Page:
Chronic EVO | A Mitsubishi Fanatic’s 718 WHP Street, Show and Go EVO VIII

Perpetual change might be the only means to satisfy the needs of the modification-hungry. While most will build with an end goal in mind, others never see their project coming to an end. Dan Stockmar’s vision for his EVO VIII has been constantly morphing, as his need for change pushes him to continue making modifications. Already a Mitsubishi fanatic, Stockmar had owned a second-gen Eclipse GS-T until 2005 when the engine let go. A ride in his friend’s EVO drew his interest and a test drive got him hooked. Text and Photos by Richard Fong

Addiction Is Good

Stockmar is not ashamed to admit that boost is addicting and that he gets bored easily. His early modifications to the engine started with basic bolt ons and a modest 350 horsepower. This snowballed into 420 horsepower, and then 500. Eventually, his stock engine let go and he was faced with another dilemma. Should he rebuild the engine to stock specifications or bump up the displacement? To satisfy his want for power, he decided upon the displacement increase.

AEM Serial Gauges line the A-pillar while an Aeromotive FPR maintains fuel pressure. AEM adjustable cam gears facilitate optimum cam timing.

Displacement Fix

The EVO was taken to Carz Performance in Lakewood, Colorado to be rebuilt. The 4G63 received a 2mm overbore and hone before the cylinders were filled with 10.0-to-1 compression Ross pistons. Manley Turbo Tuff connecting rods join the pistons to a K1 Technologies 97mm billet-steel crankshaft. The increased bore and stroke yielded an increase of 309cc bringing the new displacement up to 2,307cc. With the rotating assembly finished, efforts were redirected to the cylinder head. The head was dropped off at Madcap Racing for port work before a full Supertech valvetrain was installed. Comp Cams 280-degree duration bump sticks provide lift for the valves. Once assembled, the higher-flowing cylinder head was secured to the block with high-tensile-strength ARP L19 head studs.

EVO VIII Engine Bay

High On Boost

The increased horsepower goals in conjunction with the higher displacement of the newly-built engine required a change in the turbo sizing. Stepping up from the 500 horsepower that the engine produced while displacing two- liters required a larger turbo to complement the increased displacement of the built engine. Dan chose a Precision Turbo & Engine 6765 turbocharger to provide the boost pressure for the new setup. A specially-designed Extreme Turbo Systems tubular manifold positions the 6765 turbo with the inducer facing forward. This allows ambient air to flow directly to the turbo from the opening in the bumper. The compressed air flows through aluminum piping to an Extreme Turbo Systems 4-inch bar-and-plate intercooler to exchange heat. Once chilled, the charge flows through a Mil. Spec throttle body to be distributed to the cylinders by way of a Wilson V2 intake manifold.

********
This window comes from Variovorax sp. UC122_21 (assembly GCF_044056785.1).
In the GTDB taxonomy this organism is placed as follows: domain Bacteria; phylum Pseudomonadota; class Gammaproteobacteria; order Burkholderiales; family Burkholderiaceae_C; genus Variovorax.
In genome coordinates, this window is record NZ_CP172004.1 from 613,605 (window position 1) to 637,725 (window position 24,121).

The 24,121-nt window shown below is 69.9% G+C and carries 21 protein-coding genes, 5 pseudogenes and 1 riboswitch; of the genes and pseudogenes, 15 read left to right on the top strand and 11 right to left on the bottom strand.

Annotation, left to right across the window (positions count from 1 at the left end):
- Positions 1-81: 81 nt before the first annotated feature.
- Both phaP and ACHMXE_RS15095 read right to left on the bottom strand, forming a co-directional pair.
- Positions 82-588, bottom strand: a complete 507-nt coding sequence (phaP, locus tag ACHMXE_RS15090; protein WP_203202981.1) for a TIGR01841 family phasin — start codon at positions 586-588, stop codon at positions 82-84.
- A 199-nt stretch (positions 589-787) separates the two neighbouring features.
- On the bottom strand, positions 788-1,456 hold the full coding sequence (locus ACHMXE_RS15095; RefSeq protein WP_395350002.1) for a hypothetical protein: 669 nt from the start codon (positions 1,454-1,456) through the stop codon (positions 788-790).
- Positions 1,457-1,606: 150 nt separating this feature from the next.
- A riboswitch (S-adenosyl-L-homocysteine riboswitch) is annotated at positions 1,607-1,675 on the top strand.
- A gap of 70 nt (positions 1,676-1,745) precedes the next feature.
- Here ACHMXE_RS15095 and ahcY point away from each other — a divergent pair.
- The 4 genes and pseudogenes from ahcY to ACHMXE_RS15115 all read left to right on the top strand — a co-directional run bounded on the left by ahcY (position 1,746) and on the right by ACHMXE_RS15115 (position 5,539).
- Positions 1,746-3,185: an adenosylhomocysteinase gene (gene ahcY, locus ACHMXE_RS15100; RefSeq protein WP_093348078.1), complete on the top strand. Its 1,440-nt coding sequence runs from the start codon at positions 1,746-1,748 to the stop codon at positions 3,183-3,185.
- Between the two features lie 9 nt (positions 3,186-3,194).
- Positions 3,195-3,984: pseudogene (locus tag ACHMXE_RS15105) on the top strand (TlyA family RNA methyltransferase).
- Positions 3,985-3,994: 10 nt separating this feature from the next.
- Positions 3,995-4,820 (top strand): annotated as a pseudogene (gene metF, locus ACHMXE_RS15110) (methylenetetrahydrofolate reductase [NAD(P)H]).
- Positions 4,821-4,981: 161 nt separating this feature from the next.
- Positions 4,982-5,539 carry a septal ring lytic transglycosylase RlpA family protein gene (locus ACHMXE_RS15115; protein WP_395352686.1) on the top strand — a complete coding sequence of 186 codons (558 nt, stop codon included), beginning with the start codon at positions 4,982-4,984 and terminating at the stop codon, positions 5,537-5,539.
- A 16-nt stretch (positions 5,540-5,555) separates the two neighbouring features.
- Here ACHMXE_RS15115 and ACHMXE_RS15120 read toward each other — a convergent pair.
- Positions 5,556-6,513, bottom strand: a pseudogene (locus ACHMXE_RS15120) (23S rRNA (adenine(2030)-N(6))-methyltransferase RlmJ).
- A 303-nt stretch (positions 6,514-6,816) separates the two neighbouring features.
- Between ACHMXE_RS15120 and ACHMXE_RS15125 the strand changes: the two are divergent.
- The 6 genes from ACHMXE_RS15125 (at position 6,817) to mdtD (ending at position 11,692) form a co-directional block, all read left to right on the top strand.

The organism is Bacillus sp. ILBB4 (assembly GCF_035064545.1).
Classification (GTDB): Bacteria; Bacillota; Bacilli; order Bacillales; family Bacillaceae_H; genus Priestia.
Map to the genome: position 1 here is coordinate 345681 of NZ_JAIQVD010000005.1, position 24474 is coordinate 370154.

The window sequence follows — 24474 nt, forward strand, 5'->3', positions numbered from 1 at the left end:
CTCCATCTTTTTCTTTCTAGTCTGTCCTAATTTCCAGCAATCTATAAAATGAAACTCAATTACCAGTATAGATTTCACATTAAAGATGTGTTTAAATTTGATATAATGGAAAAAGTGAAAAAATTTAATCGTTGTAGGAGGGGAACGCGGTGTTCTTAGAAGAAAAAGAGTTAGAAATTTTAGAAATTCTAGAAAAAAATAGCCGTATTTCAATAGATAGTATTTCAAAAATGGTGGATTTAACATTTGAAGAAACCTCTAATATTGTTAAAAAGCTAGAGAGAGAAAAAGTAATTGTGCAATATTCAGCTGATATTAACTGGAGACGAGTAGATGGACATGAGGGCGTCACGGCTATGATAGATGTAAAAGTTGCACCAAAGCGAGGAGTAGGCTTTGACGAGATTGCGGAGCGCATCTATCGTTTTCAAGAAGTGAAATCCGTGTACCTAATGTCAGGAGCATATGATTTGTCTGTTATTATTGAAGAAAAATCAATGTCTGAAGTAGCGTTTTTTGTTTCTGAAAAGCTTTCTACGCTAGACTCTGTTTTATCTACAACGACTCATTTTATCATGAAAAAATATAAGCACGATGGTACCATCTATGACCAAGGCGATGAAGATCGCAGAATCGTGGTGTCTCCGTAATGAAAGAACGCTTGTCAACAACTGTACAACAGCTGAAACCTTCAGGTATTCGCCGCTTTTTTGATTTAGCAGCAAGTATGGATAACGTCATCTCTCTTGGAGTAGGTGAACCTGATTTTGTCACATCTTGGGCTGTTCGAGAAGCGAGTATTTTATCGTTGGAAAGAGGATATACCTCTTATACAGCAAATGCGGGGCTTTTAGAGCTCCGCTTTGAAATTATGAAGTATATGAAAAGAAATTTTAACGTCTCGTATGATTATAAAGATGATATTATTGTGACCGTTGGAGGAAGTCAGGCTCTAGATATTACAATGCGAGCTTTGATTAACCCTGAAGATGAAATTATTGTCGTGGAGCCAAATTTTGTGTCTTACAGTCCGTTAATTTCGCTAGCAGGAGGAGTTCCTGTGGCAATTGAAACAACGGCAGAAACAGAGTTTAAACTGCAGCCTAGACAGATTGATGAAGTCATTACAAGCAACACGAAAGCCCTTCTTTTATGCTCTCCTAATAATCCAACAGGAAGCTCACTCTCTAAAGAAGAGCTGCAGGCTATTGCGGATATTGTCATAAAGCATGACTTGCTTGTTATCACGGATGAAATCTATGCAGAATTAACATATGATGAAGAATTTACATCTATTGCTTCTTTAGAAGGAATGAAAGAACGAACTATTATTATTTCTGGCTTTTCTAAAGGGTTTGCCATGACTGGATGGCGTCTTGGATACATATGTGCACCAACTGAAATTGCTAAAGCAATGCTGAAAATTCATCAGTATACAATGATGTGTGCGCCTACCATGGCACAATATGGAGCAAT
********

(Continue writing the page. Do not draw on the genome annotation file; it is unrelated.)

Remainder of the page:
No OD On E85

To achieve Stockmar’s horsepower aspirations, switching from premium pump gasoline to E85 fuel was essential. However, E85 fuel requires much greater volumes per combustion cycle as compared to 91 octane. Therefore, a quartet of massive Fuel Injector Clinic 2,150 cc/min injectors was installed. Buschur Racing’s Double Pumper fuel delivery system ensures a constant and steady flow of E85 fuel for the injectors. AEM’s EMS stand-alone system regulates the injector duty cycle in addition to the spark timing of the Buschur Racing coil-on-plug ignition system. With 33 psi of boost held steady by a Hallman manual boost controller, Carz Performance’s Lucas Guadagni refined the EMS fuel and ignition tables. Stockmar’s EVO VIII generated 718 horsepower and 586 lb-ft of torque as measured on a Superflow dynamometer. Compared to the EVO VIII’s baseline pull of 250 horsepower, this is a 187-percent improvement in power over the stock configuration.

Intervention: Aerodynamics

With the EVO reaching its power production goal, Stockmar shifted his attention to the exterior. He wanted a unique and distinguished appearance for his EVO. The search led him to Voltex Racing’s Cyber EVO wide-body kit. The wind-tunnel-tested aerodynamic pieces, which were designed for competition, put Stockmar’s EVO in a class of its own. To best complement the wide-body kit, 18×10-inch Wedsport SA-67R wheels along with aggressive wheel spacers were selected to fill the widened wheel wells.

Show N’ Go

Stockmar is a regular at car meets and occasionally enters car shows. He has won a number of “Best of Show” awards, affirming that his vision is far from distorted. But don’t let the Voltex Cyber EVO widebody kit fool you, this EVO not only gets shown and driven, it is raced regularly. Stockmar has always been a fan of the 1320. His best effort at Bandimere Speedway was a 11.87- e.t. at 119 MPH on street rubber back when the stock engine made 420 horsepower. He can’t wait to get back to the track to try out his new setup. What more could be desired? Stockmar comments, “The next step for me is to get a Shepherd Racing-built transfer case and some stronger axles. My goal for the 2.3-liter engine was 700 horsepower, which was accomplished at only 30 psi. The engine still has room to grow for the next time that I feel inclined to make another change.” Given his track record, the next relapse should bring about another dramatic change to this already stunning EVO.

Full Evo VIII Photo Gallery and Specs on Page 2 >>